Apr11

Amusing News Aliquots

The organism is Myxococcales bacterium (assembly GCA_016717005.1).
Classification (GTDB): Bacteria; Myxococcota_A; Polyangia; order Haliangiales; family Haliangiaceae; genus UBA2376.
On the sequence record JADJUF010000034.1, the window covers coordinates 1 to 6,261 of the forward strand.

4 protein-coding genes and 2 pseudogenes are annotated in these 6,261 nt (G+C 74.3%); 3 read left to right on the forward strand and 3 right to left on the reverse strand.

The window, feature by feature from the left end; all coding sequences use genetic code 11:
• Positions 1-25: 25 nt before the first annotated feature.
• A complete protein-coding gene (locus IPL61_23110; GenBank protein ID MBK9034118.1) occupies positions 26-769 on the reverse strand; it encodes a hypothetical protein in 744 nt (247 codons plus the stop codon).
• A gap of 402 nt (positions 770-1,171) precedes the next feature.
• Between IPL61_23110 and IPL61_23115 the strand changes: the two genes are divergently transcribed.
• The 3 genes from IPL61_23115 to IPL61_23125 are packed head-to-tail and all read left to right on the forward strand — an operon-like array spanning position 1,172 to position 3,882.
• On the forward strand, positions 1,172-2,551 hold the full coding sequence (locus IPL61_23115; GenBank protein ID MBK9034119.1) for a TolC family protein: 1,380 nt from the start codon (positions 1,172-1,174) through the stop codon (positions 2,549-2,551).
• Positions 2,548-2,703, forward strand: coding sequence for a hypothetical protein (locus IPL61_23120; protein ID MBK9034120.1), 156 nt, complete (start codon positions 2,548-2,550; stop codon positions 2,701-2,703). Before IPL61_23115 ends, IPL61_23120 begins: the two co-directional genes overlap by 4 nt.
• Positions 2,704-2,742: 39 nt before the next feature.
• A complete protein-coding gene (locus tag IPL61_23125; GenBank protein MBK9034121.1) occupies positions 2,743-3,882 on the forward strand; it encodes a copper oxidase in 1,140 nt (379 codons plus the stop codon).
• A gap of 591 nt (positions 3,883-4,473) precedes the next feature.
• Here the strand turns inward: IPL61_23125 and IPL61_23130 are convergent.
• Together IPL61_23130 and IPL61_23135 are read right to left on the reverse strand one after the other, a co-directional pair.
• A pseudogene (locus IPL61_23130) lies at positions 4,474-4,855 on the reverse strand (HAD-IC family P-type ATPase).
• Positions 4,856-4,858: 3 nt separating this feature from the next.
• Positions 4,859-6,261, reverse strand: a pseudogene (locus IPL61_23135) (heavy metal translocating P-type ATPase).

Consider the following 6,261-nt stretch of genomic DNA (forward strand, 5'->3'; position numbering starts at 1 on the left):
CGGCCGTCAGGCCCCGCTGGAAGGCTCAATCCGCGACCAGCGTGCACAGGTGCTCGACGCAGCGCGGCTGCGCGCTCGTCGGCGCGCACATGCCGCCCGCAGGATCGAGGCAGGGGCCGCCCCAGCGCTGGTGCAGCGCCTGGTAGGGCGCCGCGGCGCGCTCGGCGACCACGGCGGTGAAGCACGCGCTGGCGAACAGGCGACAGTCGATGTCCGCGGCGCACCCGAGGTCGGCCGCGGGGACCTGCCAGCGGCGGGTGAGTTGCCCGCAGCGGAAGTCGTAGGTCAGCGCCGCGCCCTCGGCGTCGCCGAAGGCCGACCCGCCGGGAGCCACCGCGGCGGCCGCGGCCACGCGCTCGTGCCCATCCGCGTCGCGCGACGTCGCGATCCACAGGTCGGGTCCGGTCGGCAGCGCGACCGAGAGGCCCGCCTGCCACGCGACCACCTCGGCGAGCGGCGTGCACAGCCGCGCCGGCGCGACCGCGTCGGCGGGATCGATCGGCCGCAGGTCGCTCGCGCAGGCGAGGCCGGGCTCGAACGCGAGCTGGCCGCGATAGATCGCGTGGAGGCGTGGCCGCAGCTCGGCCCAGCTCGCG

Silly samplings from this week’s science news, compiled by Sophia Cai, Bethany Halford, and Jeff Huber. When is a squirrel not a squirrel? When it’s eating out of a squirrel feeder shaped like a horse, of course. [Washington Post] Researchers get prairie voles soused and then study their “pairing behavior.” Anyone who’s been to a bar on a Saturday night knows how this study ends. [National Geographic] “Shots, shots, shots, shots, shots – everybody!” Turns out, the teens who most enjoy listening to songs with alcohol-soaked lyrics are also most likely to drink and binge on alcohol. No word on whether training kids to emulate song lyrics can be traced back to Baby Mozart CDs. [NPR] After being asked by a local radio station to name the ingredients in the chicken patty sandwich it serves students, Chicago Public Schools has responded by saying the sandwich consists of a “chicken patty” and “bun.” The evasive response has resulted in irate parents wanting to serve the school system plenty of knuckle sandwiches. [WBEZ] Although Newscripts condones peeing in the ocean, researchers find that peeing in a swimming pool creates toxic byproducts. [Washington Post] Oft overlooked elements get a little attention. Were you feeling taken for granted, Europium? [Mother Nature Network] Have you checked out the Compound Interest blog? It’s pretty nifty. [Daily Mail] Crank up that chemistry set. A $5 chemistry lab is in the making, inspired by wind-up music boxes. [C&EN] According to researchers at the University of Louisville, three-dimensional printing may one day be used to construct a heart. The news is yet another example of the medical community putting the needs of tin woodmen ahead of the needs of scarecrows and cowardly lions. [San Francisco...